Q: I am looking for a job and I can work in several different fields. My experience over the years – and also my hobbies – allow me choose among many different opportunities. The problem is that I send my resume to all the places that have openings that interest me, but none of the companies respond other then with a nicely worded rejection letter. Do you have any suggestions for me, as I have been looking for quite awhile?
A: This is a good news, bad news situation. The good news is that you can do so many things. The bad news is that companies want specific skills for their particular job opening. This is especially true today, when hiring a new employee and adding the cost of the salary and benefits to their payroll is such a major decision. Employers do not necessarily need someone who has dabbled in a subject, but rather want someone who can demonstrate that they can do the specific job for which they are recruiting.
One of the mistakes many job seekers make is to have a resume that covers several areas of interest and ability, instead of focusing the resume on the one or perhaps two areas of greatest experience and interest.
We incorrectly believe that the wider the net we spread, the more fish we will catch. That is not the case with an unfocused job search. It is preferable to have two or three resumes that are pinpointed to a certain type of job, rather than to have just one resume that covers all the bases. Having multiple versions of your resume can also make your job search more efficient and directed. When you do succeed in getting an interview scheduled, be sure to prepare for it by studying the parameters of the job, and how the company’s needs apply to your skills.
Another benefit of a more focused search is that it makes it easier for people who really want to help you to direct their efforts on your behalf. A message of “I can do almost anything” or “I am good at these ten various things” will make it harder for your contacts to produce the relevant introductions that you need. The more focused your networking efforts are, the more effective the results will be.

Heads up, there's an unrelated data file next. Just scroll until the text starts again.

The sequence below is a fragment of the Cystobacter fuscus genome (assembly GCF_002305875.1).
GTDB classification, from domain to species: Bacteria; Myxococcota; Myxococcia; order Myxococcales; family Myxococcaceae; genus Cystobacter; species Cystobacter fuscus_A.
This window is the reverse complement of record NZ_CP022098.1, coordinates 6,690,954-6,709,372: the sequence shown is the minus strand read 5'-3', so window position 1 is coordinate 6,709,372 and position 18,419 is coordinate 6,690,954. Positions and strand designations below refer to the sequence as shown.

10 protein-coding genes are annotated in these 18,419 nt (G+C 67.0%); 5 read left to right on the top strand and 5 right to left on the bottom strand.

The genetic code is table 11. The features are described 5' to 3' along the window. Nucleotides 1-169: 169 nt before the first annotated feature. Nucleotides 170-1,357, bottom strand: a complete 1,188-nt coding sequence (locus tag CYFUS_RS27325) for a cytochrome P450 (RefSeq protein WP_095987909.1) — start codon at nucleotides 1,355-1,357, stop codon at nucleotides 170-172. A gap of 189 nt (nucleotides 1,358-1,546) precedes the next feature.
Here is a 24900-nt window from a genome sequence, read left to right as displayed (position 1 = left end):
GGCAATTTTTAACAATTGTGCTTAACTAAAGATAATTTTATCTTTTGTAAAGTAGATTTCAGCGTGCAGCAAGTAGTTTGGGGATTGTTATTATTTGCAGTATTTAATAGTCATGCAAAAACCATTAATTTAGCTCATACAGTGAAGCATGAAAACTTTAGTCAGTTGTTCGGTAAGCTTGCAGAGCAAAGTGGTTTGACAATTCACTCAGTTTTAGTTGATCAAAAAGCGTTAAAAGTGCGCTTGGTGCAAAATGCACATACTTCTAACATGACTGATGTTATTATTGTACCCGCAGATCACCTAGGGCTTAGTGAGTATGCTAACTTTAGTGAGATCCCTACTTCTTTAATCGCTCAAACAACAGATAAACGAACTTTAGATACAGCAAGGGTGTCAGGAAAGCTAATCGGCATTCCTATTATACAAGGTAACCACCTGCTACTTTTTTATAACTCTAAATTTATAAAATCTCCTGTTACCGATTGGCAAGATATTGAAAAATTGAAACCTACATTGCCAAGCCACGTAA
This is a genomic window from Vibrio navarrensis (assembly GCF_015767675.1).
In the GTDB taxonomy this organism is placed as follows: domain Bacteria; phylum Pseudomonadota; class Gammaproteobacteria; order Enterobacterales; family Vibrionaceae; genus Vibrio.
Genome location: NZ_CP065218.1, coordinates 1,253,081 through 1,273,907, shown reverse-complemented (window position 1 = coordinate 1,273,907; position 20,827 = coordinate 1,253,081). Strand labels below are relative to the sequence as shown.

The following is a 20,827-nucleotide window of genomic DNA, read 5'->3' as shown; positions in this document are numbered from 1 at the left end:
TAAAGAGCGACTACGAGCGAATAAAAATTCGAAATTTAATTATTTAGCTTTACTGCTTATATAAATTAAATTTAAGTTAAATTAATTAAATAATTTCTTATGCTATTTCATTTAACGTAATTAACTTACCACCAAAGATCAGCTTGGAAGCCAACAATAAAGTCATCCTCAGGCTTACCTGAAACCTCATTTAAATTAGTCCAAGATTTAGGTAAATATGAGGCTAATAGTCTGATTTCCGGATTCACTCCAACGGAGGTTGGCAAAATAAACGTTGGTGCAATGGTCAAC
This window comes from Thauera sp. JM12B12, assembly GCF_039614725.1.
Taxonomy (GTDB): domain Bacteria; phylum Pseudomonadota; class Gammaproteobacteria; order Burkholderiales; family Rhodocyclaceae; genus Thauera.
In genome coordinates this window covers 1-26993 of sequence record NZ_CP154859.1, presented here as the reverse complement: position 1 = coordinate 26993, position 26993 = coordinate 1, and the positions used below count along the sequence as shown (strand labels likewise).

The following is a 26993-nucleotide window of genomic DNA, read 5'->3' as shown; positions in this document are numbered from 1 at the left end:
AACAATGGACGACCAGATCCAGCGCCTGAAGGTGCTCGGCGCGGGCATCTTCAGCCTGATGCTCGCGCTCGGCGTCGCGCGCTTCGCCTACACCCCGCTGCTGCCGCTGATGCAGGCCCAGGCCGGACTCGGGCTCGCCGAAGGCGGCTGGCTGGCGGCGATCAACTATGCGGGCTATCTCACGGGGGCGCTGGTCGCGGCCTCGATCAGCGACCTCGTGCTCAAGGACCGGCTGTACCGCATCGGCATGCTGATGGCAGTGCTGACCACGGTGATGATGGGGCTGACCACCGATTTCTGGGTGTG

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Patricia Hunt Sinacole is president of First Beacon Group LLC, a human resources consulting firm in Hopkinton. She works with clients across many industries including technology, biotech and medical devices, financial services, and healthcare, and has over 20 years of human resources experience.
Elaine Varelas is managing partner at Keystone Partners, a career management firm in Boston and serves on the board of Career Partners International.
Cindy Atoji Keene is a freelance journalist with more than 25 years experience. E-mail her directly here.
Peter Post is the author of "The Etiquette Advantage in Business." Email questions about business etiquette to him directly here.
Stu Coleman, a partner and general manager at WinterWyman, manages the firm's Financial Contracting division, and provides strategic staffing services to Boston-area organizations needing Accounting and Finance workforce solutions and contract talent.
Tracy Cashman is a partner and the general manager of the Information Technology search division at WinterWyman. She has 20 years of experience partnering with clients in the Boston area to conduct technology searches in a wide variety of industries and technology.
Paul Hellman is the founder of Express Potential, which specializes in executive communication skills. He consults and speaks internationally on how to capture attention & influence others. Email him directly here.